In a U.S. base on Okinawa, just after World War II, a little girl dreams of the atom bomb. A creature called the Baku comes to eat her nightmares.
This girl, named Lauren and played by Lake Bell (“In a World”), grows up to become a Cryptid rescuer, saving beings like the Baku from those who seek to imprison or exploit them. She takes the creatures to the Cryptozoo, just outside San Francisco.
Written and directed by Dash Shaw (“My Entire High School Sinking Into the Sea”), “Cryptozoo” debuted as part of Sundance’s “Next” series, which they describe as “original visions and genre-defying work.” A kaleidoscopic vision that’s completely hand-drawn, “Cryptozoo” is more than just original — it’s a singular, electrifying vision.
During the Q&A session following the film, Shaw cited a quote from Picasso as inspiration: “Everything you can imagine is real.” Under the supervision of Animation Director Jane Samborski (“Hitiro The Peasant”), “Cryptozoo” fulfills this promise, making incredible use of its animated composition to bring its fantastical narrative to chimeric life.
Each frame, literally a painting, bursts with color, texture and secrets. The visuals also transform to suit the story’s mood, going anywhere from the photo-realistic to the insanely abstract, conveying emotion so powerful it becomes overwhelming.
Inspired by the aesthetic and perspective of late 1960s radical art, the movie’s no-holds-barred approach to sex and violence is also startlingly unique in American animation, giving the story a lingering weight that’s hard to shake. It’s a beautiful acid trip combined with a nightmare, then illustrated by Blake, Bosch and Basquiat.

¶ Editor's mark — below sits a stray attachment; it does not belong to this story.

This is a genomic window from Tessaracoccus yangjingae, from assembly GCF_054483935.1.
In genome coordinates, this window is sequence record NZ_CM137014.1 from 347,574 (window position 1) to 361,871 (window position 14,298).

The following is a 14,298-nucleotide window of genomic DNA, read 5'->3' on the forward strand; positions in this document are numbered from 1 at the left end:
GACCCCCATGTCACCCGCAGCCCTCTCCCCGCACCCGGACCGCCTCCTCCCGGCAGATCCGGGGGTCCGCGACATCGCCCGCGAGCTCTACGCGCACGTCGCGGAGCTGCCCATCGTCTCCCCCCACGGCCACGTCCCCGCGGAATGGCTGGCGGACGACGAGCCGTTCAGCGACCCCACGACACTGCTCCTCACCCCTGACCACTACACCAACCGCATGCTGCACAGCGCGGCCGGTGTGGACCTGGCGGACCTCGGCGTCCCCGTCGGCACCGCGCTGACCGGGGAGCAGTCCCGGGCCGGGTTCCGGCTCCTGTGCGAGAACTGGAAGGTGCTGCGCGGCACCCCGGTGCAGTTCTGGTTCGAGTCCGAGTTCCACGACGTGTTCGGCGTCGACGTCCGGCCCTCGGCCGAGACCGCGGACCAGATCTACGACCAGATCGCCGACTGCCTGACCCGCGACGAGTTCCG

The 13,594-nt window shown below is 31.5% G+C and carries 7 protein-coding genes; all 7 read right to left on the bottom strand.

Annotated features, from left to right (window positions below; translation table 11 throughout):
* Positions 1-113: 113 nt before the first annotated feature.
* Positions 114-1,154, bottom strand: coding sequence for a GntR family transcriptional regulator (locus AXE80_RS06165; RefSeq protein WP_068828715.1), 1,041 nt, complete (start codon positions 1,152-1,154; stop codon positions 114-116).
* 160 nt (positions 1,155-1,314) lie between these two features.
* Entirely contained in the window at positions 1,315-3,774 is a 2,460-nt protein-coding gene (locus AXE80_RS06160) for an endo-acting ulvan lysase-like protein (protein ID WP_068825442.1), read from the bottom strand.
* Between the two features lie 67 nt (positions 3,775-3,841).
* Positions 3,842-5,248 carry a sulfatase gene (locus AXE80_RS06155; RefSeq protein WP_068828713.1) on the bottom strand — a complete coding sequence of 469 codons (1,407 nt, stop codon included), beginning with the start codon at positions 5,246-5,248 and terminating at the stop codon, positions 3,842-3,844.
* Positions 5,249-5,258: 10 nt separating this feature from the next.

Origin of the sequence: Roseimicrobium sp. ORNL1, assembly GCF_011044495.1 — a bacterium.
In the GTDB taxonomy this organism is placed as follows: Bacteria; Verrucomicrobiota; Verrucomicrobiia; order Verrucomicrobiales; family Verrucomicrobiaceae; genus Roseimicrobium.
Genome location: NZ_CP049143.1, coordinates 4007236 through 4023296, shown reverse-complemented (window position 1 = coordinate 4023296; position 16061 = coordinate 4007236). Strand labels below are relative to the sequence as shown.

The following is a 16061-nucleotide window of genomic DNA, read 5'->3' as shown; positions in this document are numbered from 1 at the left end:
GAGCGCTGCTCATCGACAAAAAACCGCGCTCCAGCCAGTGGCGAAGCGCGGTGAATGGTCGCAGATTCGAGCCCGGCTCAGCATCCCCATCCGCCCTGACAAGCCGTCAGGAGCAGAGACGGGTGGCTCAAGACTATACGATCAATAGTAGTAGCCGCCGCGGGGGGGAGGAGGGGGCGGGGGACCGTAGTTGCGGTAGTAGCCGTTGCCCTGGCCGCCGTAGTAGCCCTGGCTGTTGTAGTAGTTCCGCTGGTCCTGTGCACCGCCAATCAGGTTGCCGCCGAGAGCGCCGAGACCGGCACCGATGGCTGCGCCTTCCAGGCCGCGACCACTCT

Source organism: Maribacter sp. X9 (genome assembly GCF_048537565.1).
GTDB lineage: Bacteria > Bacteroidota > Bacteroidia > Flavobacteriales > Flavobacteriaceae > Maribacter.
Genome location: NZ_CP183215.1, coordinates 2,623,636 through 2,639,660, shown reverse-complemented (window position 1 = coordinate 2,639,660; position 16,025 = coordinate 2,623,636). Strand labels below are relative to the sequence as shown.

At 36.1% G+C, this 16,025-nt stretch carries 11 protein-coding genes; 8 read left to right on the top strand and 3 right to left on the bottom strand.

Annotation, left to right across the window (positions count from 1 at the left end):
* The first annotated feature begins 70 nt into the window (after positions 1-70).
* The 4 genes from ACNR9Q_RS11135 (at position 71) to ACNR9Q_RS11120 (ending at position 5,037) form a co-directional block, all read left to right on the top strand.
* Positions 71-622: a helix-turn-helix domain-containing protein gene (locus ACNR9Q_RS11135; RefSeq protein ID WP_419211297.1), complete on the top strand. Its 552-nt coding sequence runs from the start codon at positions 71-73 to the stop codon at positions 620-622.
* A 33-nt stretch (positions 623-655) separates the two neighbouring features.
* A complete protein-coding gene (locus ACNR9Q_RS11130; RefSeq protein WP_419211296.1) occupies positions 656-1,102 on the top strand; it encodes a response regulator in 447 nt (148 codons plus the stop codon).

The film is set in 1967 when Lauren is on a race to find the Baku before the U.S. government captures it. The Feds seek to use its dream-eating powers to consume those of the counterculture, snuffing out the hippies and protesters for good. Traveling with a Gorgon (one of the snake-haired beasts of Greek mythology) named Phoebe, who Shaw described as a “human-passing” Cryptid, Lauren’s quest takes her from snowy Russian peaks to a small Kentucky town. Led by Bell, the cast, which includes Michael Cera (“Arrested Development”) and Grace Zabriskie (“Twin Peaks: The Return”), sells the wonder and agony of a world where Cryptids walk among us.
“Cryptozoo” combines the speculative wit of Kurt Vonnegut, the visual surrealism of David Lynch and the aloof humor of Wes Anderson, with a helping of “Jurassic Park.” It’s more than this clumsy approximation, though. “Cryptozoo” isn’t just strange for strangeness’s sake — there’s a reason behind its madness, a bedrock of meaning beneath its shimmering psychedelic veneer.
“Cryptozoo” is about being strange in America. Be it different races, sexualities, gender identities or species, this country has not been kind to those who aren’t WASPs. The movie references imperialism, marriage and Disney World but, however, it’s manifested, the Cryptids are violently oppressed by an imposed normality, which seeks to snuff out their colorful lives. They’re assaulted, demeaned, boxed in or given a price tag by every human they meet. It’s no wonder they want to escape.
In 2021, when American institutions have wrought more havoc than they have in decades, the box office charts are dominated by carbon-copies and humans continue destroying the environment, “Cyptozoo’s” anthemic strangeness couldn’t have come at a better time.
Daily Arts Writer Andrew Warrick can be reached at firstname.lastname@example.org.